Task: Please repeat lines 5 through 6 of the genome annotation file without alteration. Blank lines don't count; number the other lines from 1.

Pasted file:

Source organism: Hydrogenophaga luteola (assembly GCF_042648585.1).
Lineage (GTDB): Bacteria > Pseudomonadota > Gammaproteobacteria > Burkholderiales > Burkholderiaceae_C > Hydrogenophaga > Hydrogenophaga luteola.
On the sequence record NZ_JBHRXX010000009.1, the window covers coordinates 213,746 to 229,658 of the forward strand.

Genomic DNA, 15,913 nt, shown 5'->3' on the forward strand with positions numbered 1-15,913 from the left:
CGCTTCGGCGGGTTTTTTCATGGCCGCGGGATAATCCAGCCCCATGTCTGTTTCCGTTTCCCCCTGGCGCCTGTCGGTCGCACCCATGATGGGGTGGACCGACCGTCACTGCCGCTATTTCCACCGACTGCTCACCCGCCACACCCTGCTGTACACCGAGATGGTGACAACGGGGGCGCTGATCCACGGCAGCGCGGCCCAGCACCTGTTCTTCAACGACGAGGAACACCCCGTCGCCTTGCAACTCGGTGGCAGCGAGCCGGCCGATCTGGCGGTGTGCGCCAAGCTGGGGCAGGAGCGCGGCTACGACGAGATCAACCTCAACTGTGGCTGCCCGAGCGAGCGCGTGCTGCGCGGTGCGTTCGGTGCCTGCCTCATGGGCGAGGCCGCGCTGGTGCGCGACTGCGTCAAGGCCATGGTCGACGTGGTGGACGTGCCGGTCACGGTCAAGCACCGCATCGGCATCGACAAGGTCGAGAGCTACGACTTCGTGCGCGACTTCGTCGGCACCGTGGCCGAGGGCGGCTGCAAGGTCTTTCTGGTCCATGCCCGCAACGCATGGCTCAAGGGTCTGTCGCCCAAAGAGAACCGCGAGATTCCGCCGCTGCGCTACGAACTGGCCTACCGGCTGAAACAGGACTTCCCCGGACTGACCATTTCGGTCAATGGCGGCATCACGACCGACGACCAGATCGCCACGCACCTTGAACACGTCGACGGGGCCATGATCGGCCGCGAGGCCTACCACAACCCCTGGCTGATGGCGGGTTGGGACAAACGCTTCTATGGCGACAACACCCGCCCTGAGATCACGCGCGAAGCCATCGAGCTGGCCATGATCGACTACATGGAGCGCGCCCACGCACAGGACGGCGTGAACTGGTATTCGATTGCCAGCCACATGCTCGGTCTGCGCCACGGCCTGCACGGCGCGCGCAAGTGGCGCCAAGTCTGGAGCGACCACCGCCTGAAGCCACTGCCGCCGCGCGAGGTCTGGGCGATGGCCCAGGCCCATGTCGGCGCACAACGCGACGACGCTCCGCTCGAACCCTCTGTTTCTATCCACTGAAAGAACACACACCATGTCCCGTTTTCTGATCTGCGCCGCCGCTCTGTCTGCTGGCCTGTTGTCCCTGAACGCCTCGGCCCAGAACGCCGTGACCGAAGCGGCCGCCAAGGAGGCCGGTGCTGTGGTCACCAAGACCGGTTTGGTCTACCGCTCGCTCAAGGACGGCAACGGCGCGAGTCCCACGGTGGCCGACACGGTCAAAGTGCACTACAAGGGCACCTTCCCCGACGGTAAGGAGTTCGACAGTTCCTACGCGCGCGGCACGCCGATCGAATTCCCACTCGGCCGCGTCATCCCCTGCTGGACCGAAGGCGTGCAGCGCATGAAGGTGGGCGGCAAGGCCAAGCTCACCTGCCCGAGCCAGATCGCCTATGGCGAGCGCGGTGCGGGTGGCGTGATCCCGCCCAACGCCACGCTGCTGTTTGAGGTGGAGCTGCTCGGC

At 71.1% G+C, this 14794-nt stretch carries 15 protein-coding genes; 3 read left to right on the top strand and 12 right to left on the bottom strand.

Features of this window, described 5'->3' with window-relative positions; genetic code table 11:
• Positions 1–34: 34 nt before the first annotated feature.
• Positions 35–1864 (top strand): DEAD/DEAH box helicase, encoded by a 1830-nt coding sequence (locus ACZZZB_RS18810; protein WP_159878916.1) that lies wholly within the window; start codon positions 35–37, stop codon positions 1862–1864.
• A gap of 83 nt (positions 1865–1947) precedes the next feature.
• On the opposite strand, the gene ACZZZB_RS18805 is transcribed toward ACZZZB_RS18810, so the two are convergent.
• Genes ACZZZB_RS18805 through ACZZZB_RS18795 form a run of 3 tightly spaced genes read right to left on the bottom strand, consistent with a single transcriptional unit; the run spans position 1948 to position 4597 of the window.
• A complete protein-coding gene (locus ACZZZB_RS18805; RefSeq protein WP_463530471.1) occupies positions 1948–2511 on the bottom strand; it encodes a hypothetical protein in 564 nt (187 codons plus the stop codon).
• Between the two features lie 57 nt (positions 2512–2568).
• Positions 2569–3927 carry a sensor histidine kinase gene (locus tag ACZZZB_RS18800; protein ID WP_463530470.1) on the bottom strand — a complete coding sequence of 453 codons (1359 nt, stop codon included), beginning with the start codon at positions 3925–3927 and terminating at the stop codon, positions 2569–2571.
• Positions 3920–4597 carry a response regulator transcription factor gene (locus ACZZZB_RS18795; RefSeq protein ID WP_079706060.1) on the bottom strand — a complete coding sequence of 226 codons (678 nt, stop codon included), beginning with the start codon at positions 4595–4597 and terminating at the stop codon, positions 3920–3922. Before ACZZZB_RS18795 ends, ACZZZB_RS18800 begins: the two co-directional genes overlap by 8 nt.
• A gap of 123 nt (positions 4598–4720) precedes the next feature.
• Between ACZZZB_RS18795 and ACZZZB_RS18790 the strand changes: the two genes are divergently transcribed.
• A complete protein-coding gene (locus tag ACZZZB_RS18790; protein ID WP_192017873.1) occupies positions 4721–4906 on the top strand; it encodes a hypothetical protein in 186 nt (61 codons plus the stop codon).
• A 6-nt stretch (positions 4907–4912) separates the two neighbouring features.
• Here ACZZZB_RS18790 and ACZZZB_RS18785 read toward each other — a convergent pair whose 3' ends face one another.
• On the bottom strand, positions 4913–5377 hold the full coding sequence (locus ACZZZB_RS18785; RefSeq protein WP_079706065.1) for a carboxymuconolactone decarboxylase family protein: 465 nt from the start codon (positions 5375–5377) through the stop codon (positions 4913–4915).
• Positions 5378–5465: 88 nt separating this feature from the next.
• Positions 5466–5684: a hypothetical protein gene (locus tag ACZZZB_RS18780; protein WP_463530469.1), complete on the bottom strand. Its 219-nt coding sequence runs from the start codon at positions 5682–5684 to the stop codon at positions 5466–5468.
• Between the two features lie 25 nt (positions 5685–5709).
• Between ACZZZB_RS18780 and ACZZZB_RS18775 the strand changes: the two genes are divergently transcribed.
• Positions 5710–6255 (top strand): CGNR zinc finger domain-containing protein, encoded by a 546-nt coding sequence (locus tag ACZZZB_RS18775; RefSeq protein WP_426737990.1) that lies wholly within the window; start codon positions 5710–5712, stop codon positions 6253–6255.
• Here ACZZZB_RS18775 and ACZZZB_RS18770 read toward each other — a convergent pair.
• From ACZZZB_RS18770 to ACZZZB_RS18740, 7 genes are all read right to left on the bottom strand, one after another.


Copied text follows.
CGCTTCGGCGGGTTTTTTCATGGCCGCGGGATAATCCAGCCCCATGTCTGTTTCCGTTTCCCCCTGGCGCCTGTCGGTCGCACCCATGATGGGGTGGACCGACCGTCACTGCCGCTATTTCCACCGACTGCTCACCCGCCACACCCTGCTGTACACCGAGATGGTGACAACGGGGGCGCTGATCCACGGCAGCGCGGCCCAGCACCTGTTCTTCAACGACGAGGAACACCCCGTCGCCTTGCAACTCGGTGGCAGCGAGCCGGCCGATCTGGCGGTGTGCGCCAAGCTGGGGCAGGAGCGCGGCTACGACGAGATCAACCTCAACTGTGGCTGCCCGAGCGAGCGCGTGCTGCGCGGTGCGTTCGGTGCCTGCCTCATGGGCGAGGCCGCGCTGGTGCGCGACTGCGTCAAGGCCATGGTCGACGTGGTGGACGTGCCGGTCACGGTCAAGCACCGCATCGGCATCGACAAGGTCGAGAGCTACGACTTCGTGCGCGACTTCGTCGGCACCGTGGCCGAGGGCGGCTGCAAGGTCTTTCTGGTCCATGCCCGCAACGCATGGCTCAAGGGTCTGTCGCCCAAAGAGAACCGCGAGATTCCGCCGCTGCGCTACGAACTGGCCTACCGGCTGAAACAGGACTTCCCCGGACTGACCATTTCGGTCAATGGCGGCATCACGACCGACGACCAGATCGCCACGCACCTTGAACACGTCGACGGGGCCATGATCGGCCGCGAGGCCTACCACAACCCCTGGCTGATGGCGGGTTGGGACAAACGCTTCTATGGCGACAACACCCGCCCTGAGATCACGCGCGAAGCCATCGAGCTGGCCATGATCGACTACATGGAGCGCGCCCACGCACAGGACGGCGTGAACTGGTATTCGATTGCCAGCCACATGCTCGGTCTGCGCCACGGCCTGCACGGCGCGCGCAAGTGGCGCCAAGTCTGGAGCGACCACCGCCTGAAGCCACTGCCGCCGCGCGAGGTCTGGGCGATGGCCCAGGCCCATGTCGGCGCACAACGCGACGACGCTCCGCTCGAACCCTCTGTTTCTATCCACTGAAAGAACACACACCATGTCCCGTTTTCTGATCTGCGCCGCCGCTCTGTCTGCTGGCCTGTTGTCCCTGAACGCCTCGGCCCAGAACGCCGTGACCGAAGCGGCCGCCAAGGAGGCCGGTGCTGTGGTCACCAAGACCGGTTTGGTCTACCGCTCGCTCAAGGACGGCAACGGCGCGAGTCCCACGGTGGCCGACACGGTCAAAGTGCACTACAAGGGCACCTTCCCCGACGGTAAGGAGTTCGACAGTTCCTACGCGCGCGGCACGCCGATCGAATTCCCACTCGGCCGCGTCATCCCCTGCTGGACCGAAGGCGTGCAGCGCATGAAGGTGGGCGGCAAGGCCAAGCTCACCTGCCCGAGCCAGATCGCCTATGGCGAGCGCGGTGCGGGTGGCGTGATCCCGCCCAACGCCACGCTGCTGTTTGAGGTGGAGCTGCTCGGC

At 71.1% G+C, this 14794-nt stretch carries 15 protein-coding genes; 3 read left to right on the top strand and 12 right to left on the bottom strand.